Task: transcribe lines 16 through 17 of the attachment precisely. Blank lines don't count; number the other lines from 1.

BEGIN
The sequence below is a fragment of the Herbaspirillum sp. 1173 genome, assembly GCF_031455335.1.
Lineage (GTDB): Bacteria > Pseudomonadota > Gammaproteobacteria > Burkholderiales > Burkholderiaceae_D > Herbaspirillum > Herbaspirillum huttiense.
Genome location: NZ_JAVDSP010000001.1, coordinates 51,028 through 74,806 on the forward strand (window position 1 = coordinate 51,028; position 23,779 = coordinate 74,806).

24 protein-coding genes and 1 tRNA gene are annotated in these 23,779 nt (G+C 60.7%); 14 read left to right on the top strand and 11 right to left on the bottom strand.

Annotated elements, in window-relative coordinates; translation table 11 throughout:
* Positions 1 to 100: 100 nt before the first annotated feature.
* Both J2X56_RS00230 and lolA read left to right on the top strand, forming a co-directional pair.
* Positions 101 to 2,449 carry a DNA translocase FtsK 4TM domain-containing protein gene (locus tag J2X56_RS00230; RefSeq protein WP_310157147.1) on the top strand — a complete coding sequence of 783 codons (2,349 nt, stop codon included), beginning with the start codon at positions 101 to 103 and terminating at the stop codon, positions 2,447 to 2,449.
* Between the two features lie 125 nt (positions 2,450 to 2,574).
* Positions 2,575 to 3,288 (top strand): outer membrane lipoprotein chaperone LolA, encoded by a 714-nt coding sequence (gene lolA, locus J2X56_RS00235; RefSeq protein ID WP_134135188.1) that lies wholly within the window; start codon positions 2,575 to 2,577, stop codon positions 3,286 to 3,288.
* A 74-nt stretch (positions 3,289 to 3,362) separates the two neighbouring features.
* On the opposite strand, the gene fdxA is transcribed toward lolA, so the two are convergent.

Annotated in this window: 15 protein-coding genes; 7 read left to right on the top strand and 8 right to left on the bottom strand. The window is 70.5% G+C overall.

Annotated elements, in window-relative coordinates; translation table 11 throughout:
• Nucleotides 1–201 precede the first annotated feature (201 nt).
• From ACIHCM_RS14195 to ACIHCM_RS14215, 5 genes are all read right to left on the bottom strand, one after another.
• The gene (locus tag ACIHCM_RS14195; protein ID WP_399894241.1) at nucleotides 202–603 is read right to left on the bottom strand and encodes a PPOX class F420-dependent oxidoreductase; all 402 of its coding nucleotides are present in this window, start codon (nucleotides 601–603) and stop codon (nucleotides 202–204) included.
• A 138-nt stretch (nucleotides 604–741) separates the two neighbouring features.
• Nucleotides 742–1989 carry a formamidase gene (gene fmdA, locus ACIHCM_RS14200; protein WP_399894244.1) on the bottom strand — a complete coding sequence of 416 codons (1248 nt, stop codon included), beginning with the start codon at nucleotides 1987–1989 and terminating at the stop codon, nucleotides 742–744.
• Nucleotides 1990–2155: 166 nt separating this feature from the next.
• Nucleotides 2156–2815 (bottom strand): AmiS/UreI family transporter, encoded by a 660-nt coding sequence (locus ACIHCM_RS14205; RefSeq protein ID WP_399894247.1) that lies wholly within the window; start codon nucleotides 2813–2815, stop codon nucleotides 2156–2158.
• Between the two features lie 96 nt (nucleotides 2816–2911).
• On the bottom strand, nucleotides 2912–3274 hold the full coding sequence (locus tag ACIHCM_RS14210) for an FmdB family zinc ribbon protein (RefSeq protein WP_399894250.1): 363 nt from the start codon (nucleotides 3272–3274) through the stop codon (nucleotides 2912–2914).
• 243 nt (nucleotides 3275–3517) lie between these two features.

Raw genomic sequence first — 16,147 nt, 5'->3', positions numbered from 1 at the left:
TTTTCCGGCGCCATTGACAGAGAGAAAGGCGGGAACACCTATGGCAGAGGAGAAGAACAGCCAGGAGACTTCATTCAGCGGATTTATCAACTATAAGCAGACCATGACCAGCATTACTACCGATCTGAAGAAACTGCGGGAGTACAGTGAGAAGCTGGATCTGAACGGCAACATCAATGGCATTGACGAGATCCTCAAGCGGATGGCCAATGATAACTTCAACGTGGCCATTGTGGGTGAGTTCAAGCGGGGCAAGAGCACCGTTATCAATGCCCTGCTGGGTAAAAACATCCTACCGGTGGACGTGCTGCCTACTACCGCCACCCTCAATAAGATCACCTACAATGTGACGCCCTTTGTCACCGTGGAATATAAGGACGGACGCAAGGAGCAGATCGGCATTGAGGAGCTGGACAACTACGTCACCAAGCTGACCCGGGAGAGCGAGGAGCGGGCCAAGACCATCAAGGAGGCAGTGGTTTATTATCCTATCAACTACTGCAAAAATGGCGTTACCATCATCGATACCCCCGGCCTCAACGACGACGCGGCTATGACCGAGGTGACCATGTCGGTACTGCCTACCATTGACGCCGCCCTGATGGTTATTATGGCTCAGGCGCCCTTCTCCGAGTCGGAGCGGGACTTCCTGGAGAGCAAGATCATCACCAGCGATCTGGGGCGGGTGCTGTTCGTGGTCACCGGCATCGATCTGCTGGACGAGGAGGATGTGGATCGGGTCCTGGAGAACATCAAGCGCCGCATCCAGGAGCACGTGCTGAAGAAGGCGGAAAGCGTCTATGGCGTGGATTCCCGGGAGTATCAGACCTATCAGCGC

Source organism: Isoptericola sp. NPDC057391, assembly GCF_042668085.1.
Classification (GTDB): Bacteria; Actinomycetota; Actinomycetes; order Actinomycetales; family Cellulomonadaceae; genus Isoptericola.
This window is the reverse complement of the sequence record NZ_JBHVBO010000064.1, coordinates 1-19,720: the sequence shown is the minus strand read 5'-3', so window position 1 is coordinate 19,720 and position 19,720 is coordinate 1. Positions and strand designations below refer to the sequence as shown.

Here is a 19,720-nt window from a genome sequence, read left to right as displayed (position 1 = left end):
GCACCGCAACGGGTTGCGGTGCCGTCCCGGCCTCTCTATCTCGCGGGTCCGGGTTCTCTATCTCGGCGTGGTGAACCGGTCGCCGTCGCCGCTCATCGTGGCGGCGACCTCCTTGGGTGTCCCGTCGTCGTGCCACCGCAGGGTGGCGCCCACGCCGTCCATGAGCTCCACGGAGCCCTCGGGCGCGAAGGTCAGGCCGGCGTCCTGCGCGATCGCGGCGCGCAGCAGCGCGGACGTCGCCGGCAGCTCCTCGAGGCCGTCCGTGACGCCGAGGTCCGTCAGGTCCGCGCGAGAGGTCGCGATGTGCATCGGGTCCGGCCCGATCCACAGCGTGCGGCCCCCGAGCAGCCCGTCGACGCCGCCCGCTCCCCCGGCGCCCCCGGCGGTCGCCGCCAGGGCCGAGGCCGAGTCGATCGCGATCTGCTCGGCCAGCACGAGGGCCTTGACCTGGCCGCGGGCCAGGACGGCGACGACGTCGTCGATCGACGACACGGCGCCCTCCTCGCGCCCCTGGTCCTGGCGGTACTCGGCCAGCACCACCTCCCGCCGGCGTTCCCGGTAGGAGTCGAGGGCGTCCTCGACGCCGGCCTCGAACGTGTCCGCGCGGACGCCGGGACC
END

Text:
• From ACIHCM_RS14195 to ACIHCM_RS14215, 5 genes are all read right to left on the bottom strand, one after another.
• The gene (locus tag ACIHCM_RS14195; protein ID WP_399894241.1) at nucleotides 202–603 is read right to left on the bottom strand and encodes a PPOX class F420-dependent oxidoreductase; all 402 of its coding nucleotides are present in this window, start codon (nucleotides 601–603) and stop codon (nucleotides 202–204) included.